Global shipments of smart mobile devices grew by 75 per cent to over 13 million units during the third quarter 2005, with Nokia taking more than half of the market, according to a report by analyst firm Canalys.
Nokia shipped 7.1million units during Q3, up from 2.9m in the same quarter last year, and grew market share by 15.1 per cent to 54.8 per cent during the same period. Motorola also increased shipments from 61,630 in Q3 last year to 693,650 and market share by 4.5 per cent to 5.3 per cent.
Canalys said Nokia’s growth was attributable to sales of its 3G Symbian Series 60-based smart phones, as well as its 6680 and 6630 models.
Q3 was marred by decreases in market share for Palm, Blackberry-maker Research In Motion (RIM) and Hewlett-Packard (HP). Rachel Lashford, an analyst at Canalys, said: “RIM is coming under increasing pressure from a number of hardware and software vendors.”
However, an IDC report claimed global shipment levels for hand-held devices actually decreased for the seventh consecutive quarter, falling by 16.9 per cent year-over-year and 8.8 per cent during Q3 to 1.6million.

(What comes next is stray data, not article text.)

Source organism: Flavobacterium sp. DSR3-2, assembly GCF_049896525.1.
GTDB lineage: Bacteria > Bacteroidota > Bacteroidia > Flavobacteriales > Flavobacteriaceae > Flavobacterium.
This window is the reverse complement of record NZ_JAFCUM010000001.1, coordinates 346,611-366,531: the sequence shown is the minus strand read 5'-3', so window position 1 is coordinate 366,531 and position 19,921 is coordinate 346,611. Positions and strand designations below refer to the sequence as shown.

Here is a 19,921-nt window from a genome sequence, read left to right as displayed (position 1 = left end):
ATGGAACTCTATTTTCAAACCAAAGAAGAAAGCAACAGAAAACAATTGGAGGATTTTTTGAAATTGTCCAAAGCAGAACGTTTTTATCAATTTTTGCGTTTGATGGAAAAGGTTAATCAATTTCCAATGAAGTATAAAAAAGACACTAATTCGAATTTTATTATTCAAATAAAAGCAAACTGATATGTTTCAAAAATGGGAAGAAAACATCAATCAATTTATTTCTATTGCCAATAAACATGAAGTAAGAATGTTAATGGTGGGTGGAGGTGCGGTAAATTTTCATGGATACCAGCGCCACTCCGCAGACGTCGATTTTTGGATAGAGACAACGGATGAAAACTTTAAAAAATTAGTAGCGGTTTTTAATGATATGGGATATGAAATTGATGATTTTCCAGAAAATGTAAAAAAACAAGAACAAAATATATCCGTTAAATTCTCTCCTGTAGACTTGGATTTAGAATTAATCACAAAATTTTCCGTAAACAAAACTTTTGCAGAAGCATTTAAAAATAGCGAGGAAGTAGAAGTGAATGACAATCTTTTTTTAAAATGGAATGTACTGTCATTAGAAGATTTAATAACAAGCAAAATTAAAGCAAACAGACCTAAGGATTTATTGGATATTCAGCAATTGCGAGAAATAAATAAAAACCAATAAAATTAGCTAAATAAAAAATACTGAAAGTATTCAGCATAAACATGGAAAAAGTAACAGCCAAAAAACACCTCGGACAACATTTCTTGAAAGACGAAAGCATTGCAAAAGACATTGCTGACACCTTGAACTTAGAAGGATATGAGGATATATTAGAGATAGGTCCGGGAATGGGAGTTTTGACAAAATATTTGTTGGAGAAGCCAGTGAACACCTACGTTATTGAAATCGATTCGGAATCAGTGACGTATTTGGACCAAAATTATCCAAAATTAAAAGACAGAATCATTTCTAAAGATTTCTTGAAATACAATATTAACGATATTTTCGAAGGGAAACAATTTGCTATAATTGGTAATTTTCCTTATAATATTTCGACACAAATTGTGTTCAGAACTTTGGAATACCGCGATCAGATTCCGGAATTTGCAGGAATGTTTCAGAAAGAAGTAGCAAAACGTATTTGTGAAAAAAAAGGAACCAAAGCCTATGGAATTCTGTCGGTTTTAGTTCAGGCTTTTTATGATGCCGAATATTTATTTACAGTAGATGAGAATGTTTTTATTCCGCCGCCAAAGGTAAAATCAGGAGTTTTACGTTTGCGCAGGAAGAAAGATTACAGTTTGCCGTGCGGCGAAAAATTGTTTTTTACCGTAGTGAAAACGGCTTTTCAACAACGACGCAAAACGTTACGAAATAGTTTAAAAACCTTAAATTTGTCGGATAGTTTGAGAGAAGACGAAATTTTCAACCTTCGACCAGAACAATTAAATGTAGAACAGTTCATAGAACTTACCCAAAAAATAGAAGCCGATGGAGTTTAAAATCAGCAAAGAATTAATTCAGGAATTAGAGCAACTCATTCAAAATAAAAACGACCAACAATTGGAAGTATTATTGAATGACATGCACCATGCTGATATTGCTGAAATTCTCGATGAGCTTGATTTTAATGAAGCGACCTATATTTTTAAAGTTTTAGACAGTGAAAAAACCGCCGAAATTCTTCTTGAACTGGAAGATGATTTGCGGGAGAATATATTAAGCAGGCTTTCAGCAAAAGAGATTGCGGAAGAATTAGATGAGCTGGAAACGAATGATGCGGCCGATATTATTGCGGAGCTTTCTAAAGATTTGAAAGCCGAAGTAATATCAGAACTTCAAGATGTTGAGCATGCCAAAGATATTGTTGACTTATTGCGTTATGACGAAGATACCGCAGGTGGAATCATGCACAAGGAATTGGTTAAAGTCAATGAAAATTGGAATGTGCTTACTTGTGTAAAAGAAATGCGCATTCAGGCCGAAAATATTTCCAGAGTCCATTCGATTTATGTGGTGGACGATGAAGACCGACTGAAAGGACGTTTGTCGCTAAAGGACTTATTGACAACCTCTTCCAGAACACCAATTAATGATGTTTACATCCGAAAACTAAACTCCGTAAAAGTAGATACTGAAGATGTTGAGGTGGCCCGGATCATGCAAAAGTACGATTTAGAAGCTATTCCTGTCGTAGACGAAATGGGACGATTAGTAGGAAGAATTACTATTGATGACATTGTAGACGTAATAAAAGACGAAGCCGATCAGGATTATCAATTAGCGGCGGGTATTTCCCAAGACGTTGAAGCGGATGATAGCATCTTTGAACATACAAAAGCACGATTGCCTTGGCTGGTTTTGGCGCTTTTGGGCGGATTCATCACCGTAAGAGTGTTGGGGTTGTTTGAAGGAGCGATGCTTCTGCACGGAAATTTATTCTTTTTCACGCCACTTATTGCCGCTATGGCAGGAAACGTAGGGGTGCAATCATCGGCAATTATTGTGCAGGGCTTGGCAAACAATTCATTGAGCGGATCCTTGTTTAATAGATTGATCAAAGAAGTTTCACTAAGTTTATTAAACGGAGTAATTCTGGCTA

Ramon Llamas, research analyst for IDC’s mobile markets programme, said: “Finding and expanding more solutions to mobile consumers and enterprises have become imperatives for the handheld market to drive growth.”
IDC found that Palm, HP and Acer took the top three positions in terms of shipment levels and market share. The latter of stood at 33.8, 23.6 and 11.2 per cent share respectively.
Keith Yaxley, director of Data2Hand, said the figures reflect a blurred market. “Nokia is doing well at the moment, but for resellers its devices tend to be more consumer-focused where there is less value-add. Other vendors’ handsets may play more into the business sector, where there are more business applications and value-add to be had,” he said.
Mark Walker, mobile data consultant at Basilica, agreed. “Mobility activity is te increasing and were seeing users consider a range of solutions of a range of devices, but the boundaries are becoming clouded,” he said.
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